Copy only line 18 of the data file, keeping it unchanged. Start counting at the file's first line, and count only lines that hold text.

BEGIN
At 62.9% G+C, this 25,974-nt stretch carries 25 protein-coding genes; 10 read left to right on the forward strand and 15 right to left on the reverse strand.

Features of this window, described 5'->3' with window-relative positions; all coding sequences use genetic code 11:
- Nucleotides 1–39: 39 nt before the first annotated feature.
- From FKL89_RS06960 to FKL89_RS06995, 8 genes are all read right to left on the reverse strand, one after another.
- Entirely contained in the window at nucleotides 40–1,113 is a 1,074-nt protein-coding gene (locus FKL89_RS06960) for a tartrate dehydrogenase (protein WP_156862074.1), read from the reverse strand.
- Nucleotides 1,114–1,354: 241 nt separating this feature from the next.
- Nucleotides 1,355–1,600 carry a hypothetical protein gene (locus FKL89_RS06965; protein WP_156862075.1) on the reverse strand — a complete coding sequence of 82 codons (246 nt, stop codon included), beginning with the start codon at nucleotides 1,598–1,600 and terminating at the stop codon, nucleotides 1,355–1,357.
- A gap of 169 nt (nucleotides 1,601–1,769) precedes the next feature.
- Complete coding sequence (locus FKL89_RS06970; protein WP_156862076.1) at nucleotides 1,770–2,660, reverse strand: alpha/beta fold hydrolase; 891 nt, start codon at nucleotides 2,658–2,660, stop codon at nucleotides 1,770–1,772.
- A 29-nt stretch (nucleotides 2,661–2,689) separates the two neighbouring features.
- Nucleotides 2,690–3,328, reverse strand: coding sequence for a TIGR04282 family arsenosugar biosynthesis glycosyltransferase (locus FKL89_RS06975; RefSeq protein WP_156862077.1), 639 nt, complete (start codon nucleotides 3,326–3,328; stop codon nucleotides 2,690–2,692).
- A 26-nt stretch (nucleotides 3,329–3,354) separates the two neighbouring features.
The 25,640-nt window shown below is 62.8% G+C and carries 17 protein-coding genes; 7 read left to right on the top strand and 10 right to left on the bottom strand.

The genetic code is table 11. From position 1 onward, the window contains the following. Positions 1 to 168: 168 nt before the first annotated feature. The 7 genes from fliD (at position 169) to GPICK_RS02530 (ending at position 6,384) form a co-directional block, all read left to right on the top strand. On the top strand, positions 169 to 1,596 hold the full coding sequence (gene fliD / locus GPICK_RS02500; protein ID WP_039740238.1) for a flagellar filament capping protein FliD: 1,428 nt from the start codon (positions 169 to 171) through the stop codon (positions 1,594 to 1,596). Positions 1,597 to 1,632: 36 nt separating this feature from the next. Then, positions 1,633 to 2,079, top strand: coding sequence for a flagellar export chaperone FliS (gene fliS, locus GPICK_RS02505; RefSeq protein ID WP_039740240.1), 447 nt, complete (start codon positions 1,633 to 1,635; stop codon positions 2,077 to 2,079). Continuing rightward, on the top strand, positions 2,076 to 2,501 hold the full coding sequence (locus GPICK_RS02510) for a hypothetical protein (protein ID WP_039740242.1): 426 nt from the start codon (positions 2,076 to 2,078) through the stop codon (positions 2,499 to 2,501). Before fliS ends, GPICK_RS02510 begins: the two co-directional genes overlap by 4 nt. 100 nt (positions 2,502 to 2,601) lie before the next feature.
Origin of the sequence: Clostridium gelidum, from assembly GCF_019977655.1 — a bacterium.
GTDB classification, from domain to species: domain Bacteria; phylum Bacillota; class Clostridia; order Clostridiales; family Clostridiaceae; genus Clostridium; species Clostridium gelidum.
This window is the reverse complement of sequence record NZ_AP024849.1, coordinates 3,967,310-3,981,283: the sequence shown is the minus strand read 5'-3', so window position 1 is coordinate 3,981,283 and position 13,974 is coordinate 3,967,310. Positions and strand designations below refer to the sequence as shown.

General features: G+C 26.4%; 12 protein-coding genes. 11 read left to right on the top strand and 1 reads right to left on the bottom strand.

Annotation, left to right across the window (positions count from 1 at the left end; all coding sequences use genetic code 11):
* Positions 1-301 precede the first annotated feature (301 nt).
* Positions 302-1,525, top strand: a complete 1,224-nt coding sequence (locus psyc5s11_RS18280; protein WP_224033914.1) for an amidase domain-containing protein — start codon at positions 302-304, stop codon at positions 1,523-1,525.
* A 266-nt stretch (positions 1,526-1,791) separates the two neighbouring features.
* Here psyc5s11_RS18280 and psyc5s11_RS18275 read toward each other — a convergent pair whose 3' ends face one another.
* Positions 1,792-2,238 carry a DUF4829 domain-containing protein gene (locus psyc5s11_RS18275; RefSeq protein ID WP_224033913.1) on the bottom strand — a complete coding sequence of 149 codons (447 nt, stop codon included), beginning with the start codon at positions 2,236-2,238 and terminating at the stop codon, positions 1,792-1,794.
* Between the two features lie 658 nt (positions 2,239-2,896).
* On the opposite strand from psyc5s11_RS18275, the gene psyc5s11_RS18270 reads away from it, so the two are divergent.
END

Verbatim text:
General features: G+C 26.4%; 12 protein-coding genes. 11 read left to right on the top strand and 1 reads right to left on the bottom strand.